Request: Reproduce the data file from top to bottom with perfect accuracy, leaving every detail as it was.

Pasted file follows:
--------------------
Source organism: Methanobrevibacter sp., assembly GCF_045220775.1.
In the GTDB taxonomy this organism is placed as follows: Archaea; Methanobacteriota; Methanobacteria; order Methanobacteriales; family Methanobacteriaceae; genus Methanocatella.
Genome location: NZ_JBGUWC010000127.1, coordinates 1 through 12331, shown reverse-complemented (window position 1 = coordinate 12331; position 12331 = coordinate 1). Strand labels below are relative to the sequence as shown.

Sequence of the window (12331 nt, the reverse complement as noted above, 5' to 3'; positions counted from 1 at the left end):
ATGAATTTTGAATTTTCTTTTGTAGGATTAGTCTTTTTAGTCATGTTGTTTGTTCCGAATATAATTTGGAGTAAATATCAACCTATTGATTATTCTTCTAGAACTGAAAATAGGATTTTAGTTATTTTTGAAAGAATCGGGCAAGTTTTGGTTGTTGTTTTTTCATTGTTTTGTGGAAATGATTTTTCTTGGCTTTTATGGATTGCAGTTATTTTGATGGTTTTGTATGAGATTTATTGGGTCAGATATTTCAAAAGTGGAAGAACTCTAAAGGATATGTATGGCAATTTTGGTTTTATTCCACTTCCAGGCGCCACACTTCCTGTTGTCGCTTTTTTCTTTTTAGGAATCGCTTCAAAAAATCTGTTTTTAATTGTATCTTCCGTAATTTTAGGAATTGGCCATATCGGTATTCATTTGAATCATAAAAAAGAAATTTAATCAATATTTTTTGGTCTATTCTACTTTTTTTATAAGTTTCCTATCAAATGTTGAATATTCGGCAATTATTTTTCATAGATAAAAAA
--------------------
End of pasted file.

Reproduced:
Source organism: Methanobrevibacter sp., assembly GCF_045220775.1.
In the GTDB taxonomy this organism is placed as follows: Archaea; Methanobacteriota; Methanobacteria; order Methanobacteriales; family Methanobacteriaceae; genus Methanocatella.
Genome location: NZ_JBGUWC010000127.1, coordinates 1 through 12331, shown reverse-complemented (window position 1 = coordinate 12331; position 12331 = coordinate 1). Strand labels below are relative to the sequence as shown.

Sequence of the window (12331 nt, the reverse complement as noted above, 5' to 3'; positions counted from 1 at the left end):
ATGAATTTTGAATTTTCTTTTGTAGGATTAGTCTTTTTAGTCATGTTGTTTGTTCCGAATATAATTTGGAGTAAATATCAACCTATTGATTATTCTTCTAGAACTGAAAATAGGATTTTAGTTATTTTTGAAAGAATCGGGCAAGTTTTGGTTGTTGTTTTTTCATTGTTTTGTGGAAATGATTTTTCTTGGCTTTTATGGATTGCAGTTATTTTGATGGTTTTGTATGAGATTTATTGGGTCAGATATTTCAAAAGTGGAAGAACTCTAAAGGATATGTATGGCAATTTTGGTTTTATTCCACTTCCAGGCGCCACACTTCCTGTTGTCGCTTTTTTCTTTTTAGGAATCGCTTCAAAAAATCTGTTTTTAATTGTATCTTCCGTAATTTTAGGAATTGGCCATATCGGTATTCATTTGAATCATAAAAAAGAAATTTAATCAATATTTTTTGGTCTATTCTACTTTTTTTATAAGTTTCCTATCAAATGTTGAATATTCGGCAATTATTTTTCATAGATAAAAAA